Dixie’s grandfather had put on the first rodeo in western Oklahoma. Rodeo was a major part of the family’s life. By the time Dixie was ready to debut they were in the East with Colonel Eskew. Her first job was putting a high school horse through his paces. She was five and a half years old. Shortly, she was trick riding on her 36 inch Shetland pony named Tom Thumb. She could do vaults, croupers and other ground work to the amazement of the audience. This little darling, no bigger than a minute, was a favorite of the fans.
The family always got attention when they performed, but behind the scenes there was much work to be done to keep the acts at their best. Monte and Opal kept their three children on a ‘short leash’. Each child was responsible for their own costumes, which were elaborately designed. They had to make sure there were not rips or tears, and they had to keep their costumes clean by washing and ironing them, or using a dry cleaning solution on some fabrics. Their mounts had to be washed and groomed often, and the tack had to be in good condition for each performance. Once the chores with costumes and horses were complete Opal instructed them with their school lessons. That left very little time for play. Also their parents made sure they did not participate in activities that might cause injuries, or possibly a broken bone, such as ice skating or roller skating. They were not permitted to swim because of the possibility of a bad sunburn. Having to miss a performance meant less money for the family.
The people who witnessed their performances were, in awe of their agility and speed with which they rode in their elaborate costumes and well-groomed horses. No doubt, the children seeing them were envious of their ‘charmed life’. Traveling from town to town, wearing sparkling costumes, getting applause and the excitement of racing around an arena had to impress local youngsters whose day-to-day lives seemed mundane in comparison. The Reger children were important ‘bread-winners’ to the family, which was extremely important in the mid-to-late thirties, as the Depression was ravaging the country.
Eventually they left Colonel Eskew and the family performed at rodeos produced by others. They located on a ranch near Woodward, Oklahoma, where the growing children performed various ranch chores. Dixie began to rope, and in time even began to compete in roping events. She only had four years of public schooling, and actually missed the first month each year and the last month due to their rodeo commitments. When asked what she thought she missed growing up in rodeo she said, “The biggest sacrifice for me was missing the chance to go to school every day like most kids.”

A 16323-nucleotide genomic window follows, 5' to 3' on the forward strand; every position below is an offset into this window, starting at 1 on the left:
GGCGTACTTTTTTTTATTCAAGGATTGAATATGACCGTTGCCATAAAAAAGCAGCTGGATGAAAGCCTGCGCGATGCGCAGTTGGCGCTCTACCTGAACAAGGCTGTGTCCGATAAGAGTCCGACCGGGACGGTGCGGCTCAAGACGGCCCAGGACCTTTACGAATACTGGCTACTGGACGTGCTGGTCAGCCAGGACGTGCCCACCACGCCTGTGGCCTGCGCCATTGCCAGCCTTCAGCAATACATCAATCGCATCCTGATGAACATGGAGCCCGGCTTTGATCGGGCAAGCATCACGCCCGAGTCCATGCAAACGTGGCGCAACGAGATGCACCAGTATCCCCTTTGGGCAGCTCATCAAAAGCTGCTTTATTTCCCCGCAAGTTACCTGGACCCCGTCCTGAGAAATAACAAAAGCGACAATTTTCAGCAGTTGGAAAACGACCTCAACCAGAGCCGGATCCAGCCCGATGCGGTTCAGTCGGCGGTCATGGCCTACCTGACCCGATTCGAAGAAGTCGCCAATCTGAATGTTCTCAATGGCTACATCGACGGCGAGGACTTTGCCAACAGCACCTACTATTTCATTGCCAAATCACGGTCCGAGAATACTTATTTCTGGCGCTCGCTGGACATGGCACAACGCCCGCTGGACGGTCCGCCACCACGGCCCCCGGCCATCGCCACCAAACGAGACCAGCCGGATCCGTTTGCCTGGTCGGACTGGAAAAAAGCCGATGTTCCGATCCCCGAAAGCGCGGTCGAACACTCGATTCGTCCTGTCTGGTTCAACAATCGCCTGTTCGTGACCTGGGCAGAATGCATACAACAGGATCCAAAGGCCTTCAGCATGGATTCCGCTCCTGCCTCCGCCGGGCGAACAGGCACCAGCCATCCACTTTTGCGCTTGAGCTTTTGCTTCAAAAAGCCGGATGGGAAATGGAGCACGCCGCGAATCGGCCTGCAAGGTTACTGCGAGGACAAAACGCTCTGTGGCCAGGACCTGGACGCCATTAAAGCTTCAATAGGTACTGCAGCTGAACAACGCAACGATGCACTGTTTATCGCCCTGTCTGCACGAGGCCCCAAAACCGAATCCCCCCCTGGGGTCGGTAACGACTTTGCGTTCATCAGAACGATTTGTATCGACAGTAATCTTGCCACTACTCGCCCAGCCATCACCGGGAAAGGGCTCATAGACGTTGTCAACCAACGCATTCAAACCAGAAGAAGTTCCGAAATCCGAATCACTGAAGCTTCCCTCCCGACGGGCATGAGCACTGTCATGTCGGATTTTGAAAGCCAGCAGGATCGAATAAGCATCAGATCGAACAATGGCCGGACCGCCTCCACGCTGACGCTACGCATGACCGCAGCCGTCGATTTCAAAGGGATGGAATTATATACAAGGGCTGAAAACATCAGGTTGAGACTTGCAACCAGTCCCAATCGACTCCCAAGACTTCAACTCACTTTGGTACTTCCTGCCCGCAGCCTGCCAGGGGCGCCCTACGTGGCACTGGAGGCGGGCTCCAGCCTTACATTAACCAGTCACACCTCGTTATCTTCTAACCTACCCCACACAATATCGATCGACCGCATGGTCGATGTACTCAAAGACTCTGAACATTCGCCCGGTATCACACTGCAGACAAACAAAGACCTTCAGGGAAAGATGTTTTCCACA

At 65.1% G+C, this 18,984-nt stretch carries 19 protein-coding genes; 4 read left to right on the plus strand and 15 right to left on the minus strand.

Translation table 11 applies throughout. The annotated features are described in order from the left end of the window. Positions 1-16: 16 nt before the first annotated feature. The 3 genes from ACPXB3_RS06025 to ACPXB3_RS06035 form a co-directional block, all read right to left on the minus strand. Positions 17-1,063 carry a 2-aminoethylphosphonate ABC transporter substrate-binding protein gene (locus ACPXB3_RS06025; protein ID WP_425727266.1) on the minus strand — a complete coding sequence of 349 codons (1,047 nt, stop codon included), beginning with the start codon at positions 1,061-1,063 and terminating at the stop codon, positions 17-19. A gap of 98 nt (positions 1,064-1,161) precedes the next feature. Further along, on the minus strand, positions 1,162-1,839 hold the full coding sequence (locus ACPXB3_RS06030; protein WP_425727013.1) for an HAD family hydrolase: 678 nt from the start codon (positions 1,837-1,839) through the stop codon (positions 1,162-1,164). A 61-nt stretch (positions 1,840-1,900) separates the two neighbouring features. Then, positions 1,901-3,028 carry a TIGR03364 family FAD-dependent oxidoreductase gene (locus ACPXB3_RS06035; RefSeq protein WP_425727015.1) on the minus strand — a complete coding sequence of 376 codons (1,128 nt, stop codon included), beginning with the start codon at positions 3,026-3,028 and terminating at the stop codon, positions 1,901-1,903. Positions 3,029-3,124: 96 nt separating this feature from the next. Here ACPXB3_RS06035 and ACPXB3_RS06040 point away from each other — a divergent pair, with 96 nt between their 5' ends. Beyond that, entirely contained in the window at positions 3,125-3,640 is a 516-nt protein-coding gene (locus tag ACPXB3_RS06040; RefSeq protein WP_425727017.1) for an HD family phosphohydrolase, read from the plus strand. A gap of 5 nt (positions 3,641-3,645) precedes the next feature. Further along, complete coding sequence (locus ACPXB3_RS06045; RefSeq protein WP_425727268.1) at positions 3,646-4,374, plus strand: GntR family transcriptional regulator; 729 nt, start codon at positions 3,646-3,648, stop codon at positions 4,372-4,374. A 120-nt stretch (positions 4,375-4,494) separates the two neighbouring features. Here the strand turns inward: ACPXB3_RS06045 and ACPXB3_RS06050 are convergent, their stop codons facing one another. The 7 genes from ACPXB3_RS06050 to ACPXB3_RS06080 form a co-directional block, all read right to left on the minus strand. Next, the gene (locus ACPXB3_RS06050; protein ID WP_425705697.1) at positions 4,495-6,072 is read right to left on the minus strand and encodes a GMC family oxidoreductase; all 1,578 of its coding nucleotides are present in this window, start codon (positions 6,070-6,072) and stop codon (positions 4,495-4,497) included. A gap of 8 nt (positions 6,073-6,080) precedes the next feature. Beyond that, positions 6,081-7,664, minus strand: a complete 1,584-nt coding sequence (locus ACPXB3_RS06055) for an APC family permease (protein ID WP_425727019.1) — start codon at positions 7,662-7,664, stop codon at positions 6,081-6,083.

By Dixie’s teenage years there was much talk about staging all-girl rodeos. As early as 1942 one was held, and through the next few years the momentum to give the ‘fair-haired sex’ their own arena. A rodeo for girls here and one there, but not until 1948 did the Girls Rodeo Association actually form. Dixie was right there in the middle of those women promoting the idea and making it happen. Not only was she a founding member and held several offices including Vice President she competed in most all the events, and was the GRA rodeo clown and bullfighter, too.
When Bill Mosley entered Dixie’s life things changed. He stole her heart and they were married in 1953. Dixie retired from her hectic rodeo responsibilities and they settled in Amarillo, Texas, where Bill was a cattle buyer. They had three children, Judy, Clay and Paul, and she immersed herself in parenting and wifely duties as seriously as she had been about her rodeo responsibilities. After her days in rodeo, especially the early days when as a child she had such major responsibilties, she found family and home chores easy and rewarding. She volunteered for her children’s school activities, church work and loved her companionship with Bill.
Don’t think she hasn’t had her share of problems. She is a two-time breast cancer survivor. She’ll celebrate her 86th birthday in October. Husband, Bill, has also had his share of health problems including a broken hip. Her devotion to him is evident in everything they do these days, whether it is going to the gym or just merely staying in their comfortable home together. Bill’s devotion to Dixie is just as strong. Thank goodness they ‘found’ each other!
Dixie was inducted in to the National Cowgirl Hall of Fame in 1982 and has always participated in their activities. She was honored by the Rodeo Historical Society by inducting her in to the Rodeo Hall of Fame, in Oklahoma City, in 2003. She was given the American Cowboy Culture Award for Pioneer Woman at the Cowboy Symposium in Lubbock, TX in 2004. She has also attended numerous Rodeo Clown Reunions as an Honoree and is the only woman eligible to do so. She began her rodeo clowning, along with all her other abilities in the arena, when she was 11 years old.
She was asked to participate a few years ago in a Seminar for Nurses and Medical Personnel at Texas Christian University as a speaker about her days in rodeo and being a breast cancer survivor. I attended and the entire auditorium was totally silent as the nursing community listened as she talked and showed photographs of her unusual life.
The honest and straight-forward amazing cowgirl has said, “I’m glad I had the experiences I did. I got to travel and see sights none of my school friends had the opportunity to experience. Our mother always saw that we got to museums and special things at each rodeo location. Since I don’t know what my life would have been like if I hadn’t been in rodeo I’ll take the life I’ve had.” Yes, she’s an amazing cowgirl through and through!